Dr. Howard Tanner was honored for his years of conservation work.
July 01, 2019The Michigan Outdoor Writer's Association inducted one new member into the Michigan Outdoor Hall of Fame during the annual summer conference at Thompsonville, Michigan. This sole inductee is truly an icon to towns and anglers throughout our state, the Midwest and the entire country. The 2019 inductee is Dr. Howard A. Tanner.
In 1964, as the newly appointed chief of the Michigan Department of Conservation Fisheries Division, Dr. Tanner was challenged by then director Ralph McMullen to, "Do something and make it spectacular." No one could truly understand just how spectacular his work would be. Dr. Howard A. Tanner brought salmon to the Great Lakes and changed the ecosystem forever. He is now widely known as the father of the Great Lakes salmon fishery.
A World War II veteran, Dr. Tanner returned home to continue his education and enrolled at Michigan State College pursuing a degree in Zoology with a specialty in fisheries. Dr. Tanner would receive his Ph.D. in 1952 and began a 12-year stint at Colorado State University as a teacher in the Fish Unit, teaching undergrads how to become fisheries biologists. He returned to Michigan in 1964 due to a shake-up in Michigan's Conservation Department ordered by Governor George Romney. The Conservation Department would be completely overhauled to include an emphasis on the Great Lakes, which had until this point been for the most part under-managed. Dr. Tanner's decision to bring salmon to the Great Lakes is now called, "the most significant biomanipulation program in the history of fisheries management."
Little did he know the actual impact of his efforts to release that first Coho into the Platte River on April 2, 1966. Salmon can now be caught from Lake Superior to Lake Ontario and are responsible for approximately a seven billion dollar industry. It has changed many lives, not just in Michigan but throughout all of the Great Lakes states and Ontario.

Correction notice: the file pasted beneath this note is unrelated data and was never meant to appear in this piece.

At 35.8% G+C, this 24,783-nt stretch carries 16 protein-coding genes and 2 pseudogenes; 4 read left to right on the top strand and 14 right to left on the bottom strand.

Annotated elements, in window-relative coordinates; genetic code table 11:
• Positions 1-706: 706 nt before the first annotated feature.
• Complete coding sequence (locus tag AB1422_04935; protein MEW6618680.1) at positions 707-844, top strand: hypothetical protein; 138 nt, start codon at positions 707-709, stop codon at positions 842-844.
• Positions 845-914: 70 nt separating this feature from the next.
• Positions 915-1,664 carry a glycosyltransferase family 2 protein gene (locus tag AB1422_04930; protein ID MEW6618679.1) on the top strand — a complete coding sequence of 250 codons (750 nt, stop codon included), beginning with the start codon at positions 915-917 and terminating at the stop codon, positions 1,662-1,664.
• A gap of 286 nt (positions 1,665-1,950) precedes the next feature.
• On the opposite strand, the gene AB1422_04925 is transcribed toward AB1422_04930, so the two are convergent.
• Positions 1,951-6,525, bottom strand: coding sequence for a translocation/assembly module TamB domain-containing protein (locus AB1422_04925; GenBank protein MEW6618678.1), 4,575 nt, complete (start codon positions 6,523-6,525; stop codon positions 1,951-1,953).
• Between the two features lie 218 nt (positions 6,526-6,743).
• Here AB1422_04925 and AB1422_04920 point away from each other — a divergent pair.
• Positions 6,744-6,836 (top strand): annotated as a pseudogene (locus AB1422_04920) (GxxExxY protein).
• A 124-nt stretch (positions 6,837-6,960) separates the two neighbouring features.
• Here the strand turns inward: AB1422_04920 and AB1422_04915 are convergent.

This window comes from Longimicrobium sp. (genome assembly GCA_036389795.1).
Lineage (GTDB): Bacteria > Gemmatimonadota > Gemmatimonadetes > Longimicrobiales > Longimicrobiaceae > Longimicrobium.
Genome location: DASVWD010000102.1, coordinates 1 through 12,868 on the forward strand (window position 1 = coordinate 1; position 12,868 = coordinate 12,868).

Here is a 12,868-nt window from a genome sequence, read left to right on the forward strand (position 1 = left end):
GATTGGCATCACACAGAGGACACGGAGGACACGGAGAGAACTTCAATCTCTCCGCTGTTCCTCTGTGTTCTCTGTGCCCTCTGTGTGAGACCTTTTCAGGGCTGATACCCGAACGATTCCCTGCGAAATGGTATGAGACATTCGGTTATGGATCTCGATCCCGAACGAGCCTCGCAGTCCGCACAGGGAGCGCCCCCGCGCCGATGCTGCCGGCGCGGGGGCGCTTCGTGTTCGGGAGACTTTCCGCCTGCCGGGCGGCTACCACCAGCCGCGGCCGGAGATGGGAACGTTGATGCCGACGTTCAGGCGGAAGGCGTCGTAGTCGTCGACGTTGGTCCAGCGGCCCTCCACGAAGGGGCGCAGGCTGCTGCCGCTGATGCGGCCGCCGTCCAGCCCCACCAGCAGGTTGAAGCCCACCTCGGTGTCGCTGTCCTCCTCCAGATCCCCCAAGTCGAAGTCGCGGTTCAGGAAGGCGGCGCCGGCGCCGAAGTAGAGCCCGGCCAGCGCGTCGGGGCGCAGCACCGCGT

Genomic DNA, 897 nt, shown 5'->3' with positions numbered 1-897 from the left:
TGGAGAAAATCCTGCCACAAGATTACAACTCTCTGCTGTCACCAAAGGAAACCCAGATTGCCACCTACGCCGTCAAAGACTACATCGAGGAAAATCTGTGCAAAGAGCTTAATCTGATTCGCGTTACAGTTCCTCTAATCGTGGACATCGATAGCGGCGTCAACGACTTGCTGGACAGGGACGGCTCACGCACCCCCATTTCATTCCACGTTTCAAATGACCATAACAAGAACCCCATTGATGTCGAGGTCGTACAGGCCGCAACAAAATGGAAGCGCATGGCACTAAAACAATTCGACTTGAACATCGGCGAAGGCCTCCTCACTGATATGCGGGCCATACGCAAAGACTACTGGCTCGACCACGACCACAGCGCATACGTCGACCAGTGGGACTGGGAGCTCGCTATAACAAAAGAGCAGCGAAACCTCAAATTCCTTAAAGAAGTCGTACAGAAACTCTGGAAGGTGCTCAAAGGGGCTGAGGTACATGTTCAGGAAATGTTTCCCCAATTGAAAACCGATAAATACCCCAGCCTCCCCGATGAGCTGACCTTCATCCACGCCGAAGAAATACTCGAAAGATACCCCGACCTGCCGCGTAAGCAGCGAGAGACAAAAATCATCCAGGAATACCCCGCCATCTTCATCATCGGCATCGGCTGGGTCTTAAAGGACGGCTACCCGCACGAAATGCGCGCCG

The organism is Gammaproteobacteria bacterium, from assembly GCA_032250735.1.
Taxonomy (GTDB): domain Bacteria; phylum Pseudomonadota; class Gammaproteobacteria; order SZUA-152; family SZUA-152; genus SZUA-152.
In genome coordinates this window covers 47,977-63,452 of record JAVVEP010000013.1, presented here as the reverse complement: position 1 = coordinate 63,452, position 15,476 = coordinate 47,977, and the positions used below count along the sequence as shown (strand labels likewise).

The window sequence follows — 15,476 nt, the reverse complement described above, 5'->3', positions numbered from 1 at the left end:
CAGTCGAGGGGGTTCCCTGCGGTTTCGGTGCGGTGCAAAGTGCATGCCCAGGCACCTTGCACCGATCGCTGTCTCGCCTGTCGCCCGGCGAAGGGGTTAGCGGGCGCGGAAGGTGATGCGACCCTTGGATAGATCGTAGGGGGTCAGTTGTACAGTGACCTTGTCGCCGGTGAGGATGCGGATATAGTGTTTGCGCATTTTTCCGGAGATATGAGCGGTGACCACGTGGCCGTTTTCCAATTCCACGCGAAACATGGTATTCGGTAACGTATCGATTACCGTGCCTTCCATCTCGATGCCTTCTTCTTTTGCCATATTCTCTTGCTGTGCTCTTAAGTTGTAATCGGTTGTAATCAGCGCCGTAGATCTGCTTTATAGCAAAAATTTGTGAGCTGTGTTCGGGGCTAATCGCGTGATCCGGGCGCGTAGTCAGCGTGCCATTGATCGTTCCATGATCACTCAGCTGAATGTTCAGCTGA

As if this wasn't enough, Dr. Tanner also had a very large part in dealing with mercury contamination and convincing then Governor Milliken and his cabinet to ban PCBs in Michigan. Michigan was the first state in the country to ban this harmful chemical. He has been a tremendous advocate for the Great Lakes and has also been an active member of the Michigan Resource Stewards, an advocacy group formed by former state environmental authorities which has also just been named to MUCC's Conservation Hall of Fame.
At 95 years young, Dr. Tanner is still doing some speaking engagements and was present for his induction into the Michigan Outdoor Hall of Fame. He is a wonderful storyteller and spoke of catching his first brook trout in 1926 and being hooked on fishing since. For those interested he has recently finished a book telling his story of this great accomplishment. The book, named Something Spectacular My Great Lakes Salmon Story, is available through Michigan State University Press and Amazon. One hundred percent of the proceeds from the sale of the book are being directed to Michigan State University's Project Fish program, which teaches elementary children the life cycle of salmon and funds field trips to local areas to fish. Dr. Howard Tanner is truly an inspiration and an easy choice for the Michigan Outdoor Hall of Fame.
The Michigan Outdoor Hall of Fame is located at the DNR's Carl T. Johnson Education Center in Cadillac, Michigan. This year's sponsor of the Hall of Fame was Eppinger Dardevle.